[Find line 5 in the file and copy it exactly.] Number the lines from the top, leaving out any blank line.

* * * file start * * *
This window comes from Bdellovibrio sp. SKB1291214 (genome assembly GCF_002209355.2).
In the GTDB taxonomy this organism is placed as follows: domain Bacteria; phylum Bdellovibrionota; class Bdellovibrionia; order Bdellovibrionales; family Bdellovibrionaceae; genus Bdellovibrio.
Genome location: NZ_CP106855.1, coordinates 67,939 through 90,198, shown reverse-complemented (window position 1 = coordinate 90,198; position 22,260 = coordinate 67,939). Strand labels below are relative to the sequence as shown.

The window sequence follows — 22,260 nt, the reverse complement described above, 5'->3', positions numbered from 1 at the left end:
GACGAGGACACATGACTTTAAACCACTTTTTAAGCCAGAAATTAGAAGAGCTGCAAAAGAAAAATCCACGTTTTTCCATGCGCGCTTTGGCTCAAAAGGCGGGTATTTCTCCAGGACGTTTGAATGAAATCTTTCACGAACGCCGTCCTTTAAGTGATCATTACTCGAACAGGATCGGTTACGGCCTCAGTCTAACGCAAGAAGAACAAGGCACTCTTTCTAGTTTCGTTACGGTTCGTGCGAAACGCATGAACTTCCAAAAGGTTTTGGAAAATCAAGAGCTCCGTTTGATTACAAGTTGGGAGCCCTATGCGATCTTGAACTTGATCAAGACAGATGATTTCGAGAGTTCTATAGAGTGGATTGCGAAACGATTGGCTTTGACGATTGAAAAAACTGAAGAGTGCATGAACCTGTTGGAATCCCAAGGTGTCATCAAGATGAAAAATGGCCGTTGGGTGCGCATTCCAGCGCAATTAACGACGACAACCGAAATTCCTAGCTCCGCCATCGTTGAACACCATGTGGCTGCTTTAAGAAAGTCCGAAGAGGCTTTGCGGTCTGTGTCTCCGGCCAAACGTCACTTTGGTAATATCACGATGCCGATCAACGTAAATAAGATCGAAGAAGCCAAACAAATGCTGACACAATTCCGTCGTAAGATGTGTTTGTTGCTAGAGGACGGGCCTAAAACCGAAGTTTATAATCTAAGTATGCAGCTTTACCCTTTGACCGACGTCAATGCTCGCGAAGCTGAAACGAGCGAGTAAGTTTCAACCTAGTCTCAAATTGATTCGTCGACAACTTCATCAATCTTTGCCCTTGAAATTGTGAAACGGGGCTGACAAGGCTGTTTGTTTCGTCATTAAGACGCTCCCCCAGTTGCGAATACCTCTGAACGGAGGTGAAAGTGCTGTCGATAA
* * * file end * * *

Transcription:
GACGAGGACACATGACTTTAAACCACTTTTTAAGCCAGAAATTAGAAGAGCTGCAAAAGAAAAATCCACGTTTTTCCATGCGCGCTTTGGCTCAAAAGGCGGGTATTTCTCCAGGACGTTTGAATGAAATCTTTCACGAACGCCGTCCTTTAAGTGATCATTACTCGAACAGGATCGGTTACGGCCTCAGTCTAACGCAAGAAGAACAAGGCACTCTTTCTAGTTTCGTTACGGTTCGTGCGAAACGCATGAACTTCCAAAAGGTTTTGGAAAATCAAGAGCTCCGTTTGATTACAAGTTGGGAGCCCTATGCGATCTTGAACTTGATCAAGACAGATGATTTCGAGAGTTCTATAGAGTGGATTGCGAAACGATTGGCTTTGACGATTGAAAAAACTGAAGAGTGCATGAACCTGTTGGAATCCCAAGGTGTCATCAAGATGAAAAATGGCCGTTGGGTGCGCATTCCAGCGCAATTAACGACGACAACCGAAATTCCTAGCTCCGCCATCGTTGAACACCATGTGGCTGCTTTAAGAAAGTCCGAAGAGGCTTTGCGGTCTGTGTCTCCGGCCAAACGTCACTTTGGTAATATCACGATGCCGATCAACGTAAATAAGATCGAAGAAGCCAAACAAATGCTGACACAATTCCGTCGTAAGATGTGTTTGTTGCTAGAGGACGGGCCTAAAACCGAAGTTTATAATCTAAGTATGCAGCTTTACCCTTTGACCGACGTCAATGCTCGCGAAGCTGAAACGAGCGAGTAAGTTTCAACCTAGTCTCAAATTGATTCGTCGACAACTTCATCAATCTTTGCCCTTGAAATTGTGAAACGGGGCTGACAAGGCTGTTTGTTTCGTCATTAAGACGCTCCCCCAGTTGCGAATACCTCTGAACGGAGGTGAAAGTGCTGTCGATAA